Saturday, January 16, 2010

2nd Sunday of Ordinary Time – Year C 2010-

Reading 1
canaGiottoResponsorial Psalm
Reading 2

May the Peace of Christ Reign in our hearts.

Recently I saw a facebook announcement for a 5 keg party and I thought to myself ….. that’s a lot of beer.

(Sometimes people obviously forget that when they “friend me” I see all of their status updates.)

Being an inquisitive soul, I asked myself how many gallons 5 kegs would make?

The incredible internet told me that each keg has 15.5 gallons so 5 kegs is 77.5 gallons of beer

It sounds like a lot but a five keg party has nothing on the wedding feast of Cana.

With his first miracle Jesus made 120 gallons or 444 bottles of wine…That’s a real lot of wine.

Lots of things pop into our heads when we read the story of the wedding feast of Cana.

First we learn a lot about Mary.

Cana was very close to Nazareth which was where Mary and Jesus lived.

St. Jerome says you could see Cana from Nazareth.

Mary must have known the couple getting married because she and Jesus were invited to the wedding.

Mary seems to have been involved in the preparation of the wedding because she knew the wine was running out and when she spoke the stewards listened to her and sprang into action.

The account clearly shows us that Mary was compassionate she didn’t want the Bride and Groom embarrassed.

It shows us that Mary understood what Jesus could do.

When she told Him about the problem she didn’t think He was going to go to the wine vendor and buy some.

She knew a miracle would follow.

And finally Mary seems to have understood Jesus’ mission.

She knew it was time to start even though it appears that he didn’t.

She knew what the miracle would start.
She knew how much it would cost her
She knew Jesus would be leaving home.

She had experienced the incredible grace of God in her lives and She knew he was calling her to let go…

Every mom, every parent someday has to let go…
They know it and it is never easy to do.

When he was 12 Jesus he left his parents in Jerusalem and wanted to preach in the Temple.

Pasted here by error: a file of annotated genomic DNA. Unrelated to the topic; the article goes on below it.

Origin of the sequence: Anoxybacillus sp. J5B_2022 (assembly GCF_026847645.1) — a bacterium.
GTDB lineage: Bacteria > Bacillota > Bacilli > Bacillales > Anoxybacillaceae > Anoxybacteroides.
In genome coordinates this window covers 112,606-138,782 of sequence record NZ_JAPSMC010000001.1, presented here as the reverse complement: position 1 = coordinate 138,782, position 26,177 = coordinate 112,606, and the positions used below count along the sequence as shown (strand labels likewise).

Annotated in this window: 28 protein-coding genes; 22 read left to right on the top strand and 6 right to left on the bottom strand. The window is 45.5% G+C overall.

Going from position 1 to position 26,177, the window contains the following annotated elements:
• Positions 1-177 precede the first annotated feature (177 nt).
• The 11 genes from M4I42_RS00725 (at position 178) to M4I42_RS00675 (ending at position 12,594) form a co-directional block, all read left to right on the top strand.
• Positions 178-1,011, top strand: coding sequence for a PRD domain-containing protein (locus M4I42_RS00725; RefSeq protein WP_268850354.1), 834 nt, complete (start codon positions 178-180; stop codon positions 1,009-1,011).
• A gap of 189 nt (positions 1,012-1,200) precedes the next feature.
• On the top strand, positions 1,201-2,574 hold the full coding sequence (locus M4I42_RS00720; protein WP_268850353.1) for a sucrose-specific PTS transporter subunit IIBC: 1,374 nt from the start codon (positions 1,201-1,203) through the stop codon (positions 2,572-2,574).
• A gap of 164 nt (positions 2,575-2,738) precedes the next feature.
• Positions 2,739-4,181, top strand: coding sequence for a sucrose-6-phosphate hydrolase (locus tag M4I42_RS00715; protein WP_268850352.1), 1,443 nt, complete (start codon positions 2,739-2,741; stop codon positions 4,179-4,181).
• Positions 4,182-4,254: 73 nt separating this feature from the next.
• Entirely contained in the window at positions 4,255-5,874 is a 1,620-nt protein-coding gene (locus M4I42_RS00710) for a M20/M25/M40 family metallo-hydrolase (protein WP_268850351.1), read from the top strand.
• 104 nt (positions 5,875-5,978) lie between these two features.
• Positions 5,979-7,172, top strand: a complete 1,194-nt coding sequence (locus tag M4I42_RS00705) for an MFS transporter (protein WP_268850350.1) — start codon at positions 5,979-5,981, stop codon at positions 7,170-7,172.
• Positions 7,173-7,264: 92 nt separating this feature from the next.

When they found him he said that he had to be about his Father’s business.

Mary told him to come home and he did.

Now it seems that Mary had to convince him that it was time to leave home and begin His Father’s business.

The account also teaches us a lot about Jesus.

As we heard he was at a wedding with his disciples.

Jesus was not afraid to have fun
Jesus was not afraid of wine. He made 120 gallons of it.
Jesus was a real person who mixed with real people
Jesus loved his Mother.

When he called her “Woman” the biblical scholars tell us it was like calling her Ma’am and that he was expressing his respect for her.

And we know that with this first miracle Jesus was in… as they say.
There was no turning back.
When he left the party he began his eventual journey to Jerusalem and the Cross.

The Gospel of John is very complex filled with symbolism
It is the last Gospel written.
It reflects not only the real events in the life of Jesus
but also the faith of the church which had mediated on his life and works for many years.

By the time the Gospel was written many people had given their lives rather than renounce their faith in Jesus.

Some say that John chose to mention 6 large stone vessels because that was one less than seven because he wanted to show that with Jesus’ ministry that the faith of the Jewish people was be made complete .

The scholars tell us that the account shows us that God’s grace is recklessly abundant